© 2022 WLRN
MIAMI | SOUTH FLORIDA
Play Live Radio
Next Up:
0:00
0:00
Available On Air Stations
News
Brazilian investors buy Miami real estate. Haitian earthquake survivors attend South Florida schools. It's clear what happens in Latin America and the Caribbean has a profound effect on South Florida.WLRN’s coverage of the region is headed by Americas editor Tim Padgett, a 23-year veteran of TIME and Newsweek magazines.He joins a team of reporters and editors at the Miami Herald, El Nuevo Herald and NPR to cover a region whose cultural wealth, environmental complexity, vast agricultural output and massive oil reserves offer no shortage of important and fascinating stories to tell.

Cuba's Fledgling Entrepreneurs Visit Miami For Capitalist Consultation

6a00d83451b26169e201a3fd435d85970b-800wi.jpg
Miami Herald

A fledgling private sector is taking root in communist Cuba. Last week a group of Cuban entrepreneurs made an unprecedented visit to Miami to learn how to run a business -- and to convince Americans they’re the real deal.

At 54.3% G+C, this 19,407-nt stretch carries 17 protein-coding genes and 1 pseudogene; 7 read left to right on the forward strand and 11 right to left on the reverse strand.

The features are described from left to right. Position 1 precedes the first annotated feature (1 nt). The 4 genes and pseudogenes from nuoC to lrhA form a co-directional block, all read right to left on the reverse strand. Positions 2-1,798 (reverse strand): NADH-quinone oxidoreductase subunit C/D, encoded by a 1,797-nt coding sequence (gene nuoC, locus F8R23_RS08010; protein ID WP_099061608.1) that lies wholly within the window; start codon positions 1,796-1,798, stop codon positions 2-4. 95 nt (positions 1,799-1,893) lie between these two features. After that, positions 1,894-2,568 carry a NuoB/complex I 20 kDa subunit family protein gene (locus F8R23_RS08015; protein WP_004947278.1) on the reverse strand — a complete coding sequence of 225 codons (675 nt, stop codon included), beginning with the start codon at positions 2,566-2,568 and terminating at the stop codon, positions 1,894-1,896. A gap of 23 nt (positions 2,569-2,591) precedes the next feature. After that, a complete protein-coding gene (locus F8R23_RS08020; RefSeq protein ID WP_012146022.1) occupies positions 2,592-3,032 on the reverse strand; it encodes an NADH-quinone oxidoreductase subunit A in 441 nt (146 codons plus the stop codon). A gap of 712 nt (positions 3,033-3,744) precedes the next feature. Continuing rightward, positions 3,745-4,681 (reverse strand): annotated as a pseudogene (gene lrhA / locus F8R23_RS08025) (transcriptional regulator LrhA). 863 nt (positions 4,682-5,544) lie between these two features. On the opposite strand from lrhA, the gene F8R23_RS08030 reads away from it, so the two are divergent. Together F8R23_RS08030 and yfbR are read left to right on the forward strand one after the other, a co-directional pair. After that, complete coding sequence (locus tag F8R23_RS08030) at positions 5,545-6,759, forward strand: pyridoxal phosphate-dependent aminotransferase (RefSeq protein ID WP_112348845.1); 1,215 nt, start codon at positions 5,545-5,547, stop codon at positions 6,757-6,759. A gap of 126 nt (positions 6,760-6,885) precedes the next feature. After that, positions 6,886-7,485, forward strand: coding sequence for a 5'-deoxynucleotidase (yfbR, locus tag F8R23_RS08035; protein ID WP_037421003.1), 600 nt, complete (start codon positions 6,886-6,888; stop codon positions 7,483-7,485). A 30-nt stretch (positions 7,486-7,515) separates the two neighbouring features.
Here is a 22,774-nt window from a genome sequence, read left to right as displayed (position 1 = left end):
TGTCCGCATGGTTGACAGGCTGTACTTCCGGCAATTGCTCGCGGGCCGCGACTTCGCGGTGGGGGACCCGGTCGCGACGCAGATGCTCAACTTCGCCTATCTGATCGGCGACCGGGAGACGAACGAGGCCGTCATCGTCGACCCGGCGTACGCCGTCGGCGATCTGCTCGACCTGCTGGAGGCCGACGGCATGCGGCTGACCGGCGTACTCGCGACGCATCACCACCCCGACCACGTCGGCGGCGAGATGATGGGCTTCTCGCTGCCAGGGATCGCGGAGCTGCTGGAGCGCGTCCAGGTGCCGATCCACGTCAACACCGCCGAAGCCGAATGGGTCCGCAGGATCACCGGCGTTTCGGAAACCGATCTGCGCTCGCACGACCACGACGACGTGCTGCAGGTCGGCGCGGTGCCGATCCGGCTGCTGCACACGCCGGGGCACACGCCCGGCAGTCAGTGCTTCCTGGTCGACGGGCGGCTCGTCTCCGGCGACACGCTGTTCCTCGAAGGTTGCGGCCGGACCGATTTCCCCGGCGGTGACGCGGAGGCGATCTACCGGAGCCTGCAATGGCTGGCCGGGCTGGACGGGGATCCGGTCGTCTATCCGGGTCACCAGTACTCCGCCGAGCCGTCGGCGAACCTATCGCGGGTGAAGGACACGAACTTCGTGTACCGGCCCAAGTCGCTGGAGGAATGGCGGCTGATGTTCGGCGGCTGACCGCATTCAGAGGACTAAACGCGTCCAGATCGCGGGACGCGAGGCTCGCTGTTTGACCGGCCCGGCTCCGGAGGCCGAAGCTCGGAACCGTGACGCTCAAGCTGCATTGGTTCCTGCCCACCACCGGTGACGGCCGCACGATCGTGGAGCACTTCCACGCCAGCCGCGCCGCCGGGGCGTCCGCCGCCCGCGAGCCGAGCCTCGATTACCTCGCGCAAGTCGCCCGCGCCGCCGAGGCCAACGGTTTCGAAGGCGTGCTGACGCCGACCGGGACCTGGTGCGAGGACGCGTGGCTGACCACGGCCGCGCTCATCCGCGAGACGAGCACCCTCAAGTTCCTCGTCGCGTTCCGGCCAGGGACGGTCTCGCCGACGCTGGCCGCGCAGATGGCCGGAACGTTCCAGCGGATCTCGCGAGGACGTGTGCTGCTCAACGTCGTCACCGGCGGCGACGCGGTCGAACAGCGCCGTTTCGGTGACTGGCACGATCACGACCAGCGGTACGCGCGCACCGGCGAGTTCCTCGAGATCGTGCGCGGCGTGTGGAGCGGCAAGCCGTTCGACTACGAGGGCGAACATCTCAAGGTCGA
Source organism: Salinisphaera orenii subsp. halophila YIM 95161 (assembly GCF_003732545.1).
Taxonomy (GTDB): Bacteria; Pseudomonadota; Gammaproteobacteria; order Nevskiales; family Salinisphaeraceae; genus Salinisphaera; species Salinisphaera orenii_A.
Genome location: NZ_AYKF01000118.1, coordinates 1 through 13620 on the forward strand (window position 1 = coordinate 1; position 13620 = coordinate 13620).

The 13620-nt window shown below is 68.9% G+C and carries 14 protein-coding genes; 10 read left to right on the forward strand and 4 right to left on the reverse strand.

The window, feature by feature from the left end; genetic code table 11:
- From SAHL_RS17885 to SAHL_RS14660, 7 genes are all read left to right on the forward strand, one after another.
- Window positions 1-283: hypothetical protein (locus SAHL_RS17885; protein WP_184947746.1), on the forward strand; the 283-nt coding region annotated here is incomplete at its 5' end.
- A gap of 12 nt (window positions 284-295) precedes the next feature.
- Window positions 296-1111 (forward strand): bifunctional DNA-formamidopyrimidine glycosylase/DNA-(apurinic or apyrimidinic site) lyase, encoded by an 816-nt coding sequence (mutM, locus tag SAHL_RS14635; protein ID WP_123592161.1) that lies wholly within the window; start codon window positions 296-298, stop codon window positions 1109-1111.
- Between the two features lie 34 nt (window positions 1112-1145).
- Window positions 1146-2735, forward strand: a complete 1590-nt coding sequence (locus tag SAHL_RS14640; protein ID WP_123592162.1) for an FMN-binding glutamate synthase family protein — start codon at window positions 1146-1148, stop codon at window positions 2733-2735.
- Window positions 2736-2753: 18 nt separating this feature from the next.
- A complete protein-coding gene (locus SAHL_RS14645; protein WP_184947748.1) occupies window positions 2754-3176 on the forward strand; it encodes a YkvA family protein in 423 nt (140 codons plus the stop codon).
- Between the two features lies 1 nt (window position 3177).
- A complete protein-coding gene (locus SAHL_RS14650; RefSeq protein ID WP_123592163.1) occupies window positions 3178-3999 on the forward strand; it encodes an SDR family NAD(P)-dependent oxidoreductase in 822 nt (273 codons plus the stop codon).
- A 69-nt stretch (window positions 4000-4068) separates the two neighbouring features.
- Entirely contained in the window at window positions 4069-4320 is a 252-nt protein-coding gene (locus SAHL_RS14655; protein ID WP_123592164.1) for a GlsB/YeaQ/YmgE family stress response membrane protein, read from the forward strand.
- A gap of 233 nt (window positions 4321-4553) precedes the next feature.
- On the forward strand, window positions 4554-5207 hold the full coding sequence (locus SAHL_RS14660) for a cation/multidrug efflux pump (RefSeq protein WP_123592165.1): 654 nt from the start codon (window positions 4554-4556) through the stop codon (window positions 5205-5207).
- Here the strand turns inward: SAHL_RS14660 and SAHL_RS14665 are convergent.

To salvage his ragged economy, Cuban leader Raúl Castro has decreed limited free-market reforms. Half a million Cubans have either started up small enterprises, ranging from pizzerias to furniture makers, or are employed by them. Five of those new capitalists met with South Florida business owners and start-up consultants. Among them was Sandra Aldama, who owns a Havana company called D’Brujas, which makes some of the first hypo-allergenic soaps to be sold in Cuba.

"Finding the most basic capital goods and suppliers [in Cuba] is incredibly difficult," says Aldama. "But we're achieving something that's a dream for many people in Cuba."

The entrepreneurs came at the invitation of The Cuba Study Group, a Washington-based organization that encourages increased engagement with Cuba. Those who oppose that increased contact say investment in even private Cuban businesses will only aid the Castro dictatorship.